It doesn’t seem to matter which forums you hang out in, or what blogs you read, duplicate content comes up time and time again. And there appears to be some confusion about whether and how you are penalised for duplicate content.
So, here goes an attempt to explain duplicate content.
There are two types of duplicate content:
1) The first type comes from scraping sites to gather content to fill your own. We referred to this scraping and duplicate content when talking about the importance of unique content back in November 2008. It is obvious from our comment spam that there are far too many websites out there which have autoscrapers which seek out relevant content and add it to their own site with no commentary, opinions, additional content creation, or added value. This is frowned upon by the search engines for several reasons.
a) It is not unique content that has been created by that site owner. It has been pilfered, robbed, borrowed, plagiarised, nicked by website owners who are too lazy to write their own content, and who generally have only set up the website to make money from Google Adsense or similar.
b) The content has already been attributed to its original source by the search engines so scraping it just flags it up as not being original. This applies to affiliate content as well as scraped content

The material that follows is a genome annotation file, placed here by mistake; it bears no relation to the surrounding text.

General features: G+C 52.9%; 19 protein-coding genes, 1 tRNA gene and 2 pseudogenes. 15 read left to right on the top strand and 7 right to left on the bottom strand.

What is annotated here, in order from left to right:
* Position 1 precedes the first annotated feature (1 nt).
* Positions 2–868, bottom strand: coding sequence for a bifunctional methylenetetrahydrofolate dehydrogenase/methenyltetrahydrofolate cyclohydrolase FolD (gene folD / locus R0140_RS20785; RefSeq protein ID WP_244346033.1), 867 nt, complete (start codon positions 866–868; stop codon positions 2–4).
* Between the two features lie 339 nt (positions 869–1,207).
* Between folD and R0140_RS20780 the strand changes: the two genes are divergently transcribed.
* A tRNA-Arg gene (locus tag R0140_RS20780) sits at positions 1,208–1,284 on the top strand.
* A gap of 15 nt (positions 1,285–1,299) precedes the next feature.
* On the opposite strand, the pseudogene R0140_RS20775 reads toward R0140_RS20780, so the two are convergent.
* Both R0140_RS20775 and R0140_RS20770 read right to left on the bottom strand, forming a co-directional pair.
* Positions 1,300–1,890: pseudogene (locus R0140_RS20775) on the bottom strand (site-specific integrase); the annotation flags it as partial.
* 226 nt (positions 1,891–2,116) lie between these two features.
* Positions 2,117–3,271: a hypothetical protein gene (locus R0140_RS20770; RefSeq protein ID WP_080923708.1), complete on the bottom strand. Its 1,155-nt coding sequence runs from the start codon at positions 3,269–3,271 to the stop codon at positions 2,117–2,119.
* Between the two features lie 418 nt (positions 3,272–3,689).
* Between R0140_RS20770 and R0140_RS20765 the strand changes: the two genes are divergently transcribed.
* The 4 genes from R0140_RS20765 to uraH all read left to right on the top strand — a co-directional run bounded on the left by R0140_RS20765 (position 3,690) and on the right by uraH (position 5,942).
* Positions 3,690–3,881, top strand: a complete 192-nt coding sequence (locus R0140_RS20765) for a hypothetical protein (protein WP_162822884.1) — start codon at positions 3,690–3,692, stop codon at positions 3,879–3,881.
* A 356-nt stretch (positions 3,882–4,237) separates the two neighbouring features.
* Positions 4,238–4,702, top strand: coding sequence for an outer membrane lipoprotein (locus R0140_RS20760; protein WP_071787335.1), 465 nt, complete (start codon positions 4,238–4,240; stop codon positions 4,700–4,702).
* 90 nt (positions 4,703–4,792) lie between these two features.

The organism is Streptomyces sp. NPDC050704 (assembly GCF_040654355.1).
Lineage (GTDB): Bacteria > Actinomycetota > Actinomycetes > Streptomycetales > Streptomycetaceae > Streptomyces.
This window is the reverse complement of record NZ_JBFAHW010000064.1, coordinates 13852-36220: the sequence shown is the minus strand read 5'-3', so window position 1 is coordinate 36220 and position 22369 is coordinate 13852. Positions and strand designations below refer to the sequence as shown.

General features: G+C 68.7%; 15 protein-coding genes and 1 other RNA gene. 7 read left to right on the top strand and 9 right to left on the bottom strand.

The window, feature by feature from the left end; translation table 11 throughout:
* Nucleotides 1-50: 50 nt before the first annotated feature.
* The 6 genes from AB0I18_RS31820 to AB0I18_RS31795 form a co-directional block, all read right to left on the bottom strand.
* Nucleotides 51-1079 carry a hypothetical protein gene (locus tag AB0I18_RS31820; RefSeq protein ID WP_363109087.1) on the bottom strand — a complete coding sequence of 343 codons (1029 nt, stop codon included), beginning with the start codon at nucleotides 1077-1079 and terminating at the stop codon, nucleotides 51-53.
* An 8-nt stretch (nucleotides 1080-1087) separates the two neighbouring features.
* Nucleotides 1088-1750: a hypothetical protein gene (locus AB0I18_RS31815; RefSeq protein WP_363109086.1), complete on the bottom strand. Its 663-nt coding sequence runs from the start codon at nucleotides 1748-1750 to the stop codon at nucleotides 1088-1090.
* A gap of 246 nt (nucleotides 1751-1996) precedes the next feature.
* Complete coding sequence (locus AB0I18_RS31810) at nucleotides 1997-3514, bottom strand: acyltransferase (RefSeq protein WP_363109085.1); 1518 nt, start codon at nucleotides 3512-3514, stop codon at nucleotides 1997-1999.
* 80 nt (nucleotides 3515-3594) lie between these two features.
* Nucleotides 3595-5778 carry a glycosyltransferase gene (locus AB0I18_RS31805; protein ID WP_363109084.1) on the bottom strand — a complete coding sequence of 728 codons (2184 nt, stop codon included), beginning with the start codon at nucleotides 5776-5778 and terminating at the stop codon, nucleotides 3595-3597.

c) If no attempt if made to add value to that content, the search engines just see it as cluttering up their rankings with the same old, same old.
2) The second type of duplicate content comes from syndicating or from publishing similar information under different URLs. If you syndicate your content out eg with an RSS feed, or by publishing articles on multiple sites, it is not a problem unless you are trying to deceive the search engines. In most instances, the purpose of syndicating the content is not SE deception, it is to get the content in front of the widest possible audience, and the search engines can see that and just choose the most appropriate version of the content to index and link to.
There is an alternative version of this when you may have different URLs pointing to the same product, and this is most obvious on dynamic, database driven, e-commerce sites where the URL is auto generated from product searches. Google are quite clear on how to deal with this in this article on duplicate content.
So, when you start to have sleepless nights about being penalised for duplicate content, all you need do is ask yourself whether your duplicate content is honourable (Type 2 above) and hence white hat, or dishonourable (Type 1 above) and hence black hat. And as long as your answer is white hat, you can sleep soundly knowing you are unlikely to be penalised for anything!